Even al-Qaeda's Politics Are Local
Posted by Eric Martin
Gregory Johnsen, who is reliably informative on all-things-Yemen, takes issue with an NPR story on the al-Qaeda branch based in Yemen (AQAP). The thrust of the NPR piece is that AQAP has a particular anti-American tilt due to the fact that many of its senior leaders, or their siblings, have spent time imprisoned at the Guantanamo Bay facility.
After correcting the article's errors in terms of properly identifying AQAP's senior leaders (many of whom have no such Gitmo connection), Johnsen makes several very salient points regarding the objectives and outlook of the organization itself:
AQAP has done much more in the past year besides launching two attacks at the US.
Of course those two attacks have gained the organization a great deal of press in the west, but are they really the organization's raison d'etre?
The answer, at least in my opinion, is a strong no. AQAP does want to attack the west - US and Europe as well - but it is also very much focused on the local scene, and this is what makes them so dangerous. In their Arabic material, AQAP spends much, much more time attacking President Salih and the Saudi royal family than they do the US.
They have launched many more attacks against Saudi and Yemeni government than they have against the US - these just tend not to get the press in the US that they do in the Middle East. In fact, I would say (again based on my reading of AQAP's materials in Arabic) that the number one enemy of AQAP is Muhammad bin Nayyif, Saudi Arabia's Deputy Minister of the Interior and the kingdom's counterterrorism chief.
Now, AQAP would like nothing more than to provoke the US into an invasion of Yemen, but one of things that has characterized the organization since its resurrection back in 2006 and 2007 was that it never made any distinction between fighting the US - "the Zionist-Crusader alliance" in its catchy rhetoric - and fighting its local "agents." Everything the group has done since, fits into this framework that it laid out early on. Just because we weren't paying attention to it then doesn't mean it didn't exist.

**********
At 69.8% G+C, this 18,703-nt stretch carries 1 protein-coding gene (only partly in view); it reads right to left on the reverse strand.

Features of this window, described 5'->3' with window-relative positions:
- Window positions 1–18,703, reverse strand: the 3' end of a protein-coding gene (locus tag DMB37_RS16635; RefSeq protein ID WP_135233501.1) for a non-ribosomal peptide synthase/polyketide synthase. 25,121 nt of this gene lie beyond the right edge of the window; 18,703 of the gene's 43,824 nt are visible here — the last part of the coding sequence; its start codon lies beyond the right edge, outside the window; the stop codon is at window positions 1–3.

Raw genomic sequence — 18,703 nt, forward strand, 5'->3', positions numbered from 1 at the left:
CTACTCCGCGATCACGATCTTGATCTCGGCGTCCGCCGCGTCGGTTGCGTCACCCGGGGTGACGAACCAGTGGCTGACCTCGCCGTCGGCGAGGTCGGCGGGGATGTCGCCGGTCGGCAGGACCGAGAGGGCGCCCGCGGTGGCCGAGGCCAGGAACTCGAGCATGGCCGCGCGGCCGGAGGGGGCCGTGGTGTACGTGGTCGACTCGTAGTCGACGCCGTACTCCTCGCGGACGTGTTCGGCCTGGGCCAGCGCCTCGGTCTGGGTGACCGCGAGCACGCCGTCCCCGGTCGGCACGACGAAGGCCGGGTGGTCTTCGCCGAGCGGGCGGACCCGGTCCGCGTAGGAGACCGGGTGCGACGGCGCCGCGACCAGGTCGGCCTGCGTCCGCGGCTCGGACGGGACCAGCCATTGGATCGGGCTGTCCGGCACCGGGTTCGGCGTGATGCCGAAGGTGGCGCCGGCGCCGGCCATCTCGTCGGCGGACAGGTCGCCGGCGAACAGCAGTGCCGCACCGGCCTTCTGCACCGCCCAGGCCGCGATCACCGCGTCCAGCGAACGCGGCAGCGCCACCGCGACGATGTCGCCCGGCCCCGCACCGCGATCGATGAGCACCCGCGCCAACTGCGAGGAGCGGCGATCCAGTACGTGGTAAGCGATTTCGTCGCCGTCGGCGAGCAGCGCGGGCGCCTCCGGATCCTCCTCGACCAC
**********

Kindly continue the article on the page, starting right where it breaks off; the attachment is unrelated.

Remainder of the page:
To think that the organization is focused on the US to the exclusion of other, more local targets is to misread the organization in, I think, a very dangerous way. And, at least for me, ignores incredibly too much evidence. AQAP is about much, much more than simply attacking the west.
There are at least a few important takeaways from the above cited excerpts. For one, AQAP, like all other manifestations of al-Qaeda, has conducted more attacks on local targets than American targets. This is both a function of the ultimate driving force behind al-Qaeda (to usurp local regimes that it considers insufficiently pious and replace them with true Muslim rule), and a hindrance to its ability to appeal to a wider audience (for one, al-Qaeda has killed more Muslims than non-Muslims, and that doesn't play very well locally).
In that vein, Johnsen is right to highlight AQAP's focus on the Saudi Arabian and Yemeni regimes. In fact, when the Saudi branch of al-Qaeda was being dismantled by Saudi intelligence after a brief run in the early 2000's, its leaders fled to Yemen and merged with the local chapter there - so its anti-Saudi orientation runs deep.
AQAP - as with other al-Qaeda franchises - is still a threat to attack the United States, though, which it sees as the main power propping-up the local regimes that are the primary targets. However, the threat posed, and the underlying motives, should not be exaggerated or made "personal" - to quote the NPR piece.
Rather than viewing AQAP as hell-bent on our destruction at all costs, and overreacting by, again, applying heavy-handed military solutions to a problem that doesn't call for such an approach, or inserting ourselves further into what is primarily a local conflict, it would be wiser to treat AQAP as an ideal target for Containment 2.0.